To address this problem, researchers at the Army Research Laboratory developed the corrugated quantum infrared photodetector (C-QWIP) in 2008, which used micromirrors on the photodetector to increase the effectiveness of redirecting the light onto the quantum well region at any wavelength.[9] In essence, the 45-degree inclined detector sidewalls allowed light to be reflected parallel to the material layers to produce an electrical signal.[10] Tests conducted by researchers at ARL and L-3 Communications Cincinnati Electronics determined that the C-QWIP demonstrated bandwidths exceeding 3 micrometers, which was 5 times wider than the commercial QWIP at the time.[9] Since C-QWIPs can be manufactured using gallium arsenide, they served as a more affordable alternative to conventional infrared detectors for Army helicopters without sacrificing resolution and requiring less calibration and maintenance.[11]

On February 2013, NASA launched a satellite that featured the Thermal Infrared Sensor (TIRS) instrument as part of its Landsat Data Continuity Mission. The TIRS utilized three C-QWIPs designed by the Army Research Laboratory to detect long wavelengths of light emitted by the Earth and track how the planet's water and land are being used. This application marked the first time a QWIP was used in space.[1][11][12]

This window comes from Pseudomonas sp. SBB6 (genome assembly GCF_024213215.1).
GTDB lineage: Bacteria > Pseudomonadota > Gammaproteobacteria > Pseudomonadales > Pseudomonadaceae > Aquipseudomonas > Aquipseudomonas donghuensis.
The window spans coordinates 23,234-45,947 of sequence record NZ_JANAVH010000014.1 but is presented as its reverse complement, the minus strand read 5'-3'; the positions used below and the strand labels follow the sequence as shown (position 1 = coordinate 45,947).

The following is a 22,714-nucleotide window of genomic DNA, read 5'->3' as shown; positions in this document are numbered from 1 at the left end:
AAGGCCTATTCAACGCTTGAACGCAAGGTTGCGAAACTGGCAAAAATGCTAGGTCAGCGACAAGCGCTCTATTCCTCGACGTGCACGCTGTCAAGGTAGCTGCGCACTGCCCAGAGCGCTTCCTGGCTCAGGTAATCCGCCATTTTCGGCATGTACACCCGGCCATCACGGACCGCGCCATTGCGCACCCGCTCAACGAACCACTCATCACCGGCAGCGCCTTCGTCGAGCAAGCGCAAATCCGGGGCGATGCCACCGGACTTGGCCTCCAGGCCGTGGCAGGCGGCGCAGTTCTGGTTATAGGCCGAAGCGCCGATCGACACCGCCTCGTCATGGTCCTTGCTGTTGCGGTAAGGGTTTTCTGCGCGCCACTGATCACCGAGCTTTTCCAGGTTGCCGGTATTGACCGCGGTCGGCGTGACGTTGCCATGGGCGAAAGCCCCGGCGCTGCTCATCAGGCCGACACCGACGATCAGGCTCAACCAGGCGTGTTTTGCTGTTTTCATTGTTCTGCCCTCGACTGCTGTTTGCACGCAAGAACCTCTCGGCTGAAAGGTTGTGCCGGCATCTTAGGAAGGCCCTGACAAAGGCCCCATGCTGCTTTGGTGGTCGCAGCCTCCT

Photoconductive gain in a quantum well infrared photodetector. To balance the loss of electrons from the quantum well, electrons are injected from the top emitter contact. Since the capture probability is smaller than one, extra electrons need to be injected and the total photocurrent can become larger than the photoemission current.

Infrared detectors generally work by detecting the radiation emitted by an object, and the intensity of the radiation is determined by factors such as the object's temperature, distance, and size. Unlike most infrared photodetectors, QWIPs are independent of the band gap of the detecting material, because they are based on the optical transition within a single energy band. As a result, it can be used to detect objects with much lower energy radiation than what was previously possible.[5]

The basic elements of a QWIP are quantum wells, which are separated by barriers. The quantum wells are designed to have one confined state inside the well and a first excited state which aligns with the top of the barrier. The wells are n-doped such that the ground state is filled with electrons. The barriers are wide enough to prevent quantum tunneling between the quantum wells. Typical QWIPs consists of 20 to 50 quantum wells. When a bias voltage is applied to the QWIP, the entire conduction band is tilted. Without light the electrons in the quantum wells just sit in the ground state. When the QWIP is illuminated with light of the same or higher energy as the intersubband transition energy, an electron is excited.

Once the electron is in an excited state, it can escape into the continuum and be measured as photocurrent. To externally measure a photocurrent the electrons need to be extracted by applying an electric field to the quantum wells. The efficiency of this absorption and extraction process depends on several parameters.

This video shows the evolution of taking the quantum-well infrared photodetector (QWIP) from inception, to testing on the ground and from a plane, and ultimately to a NASA science mission.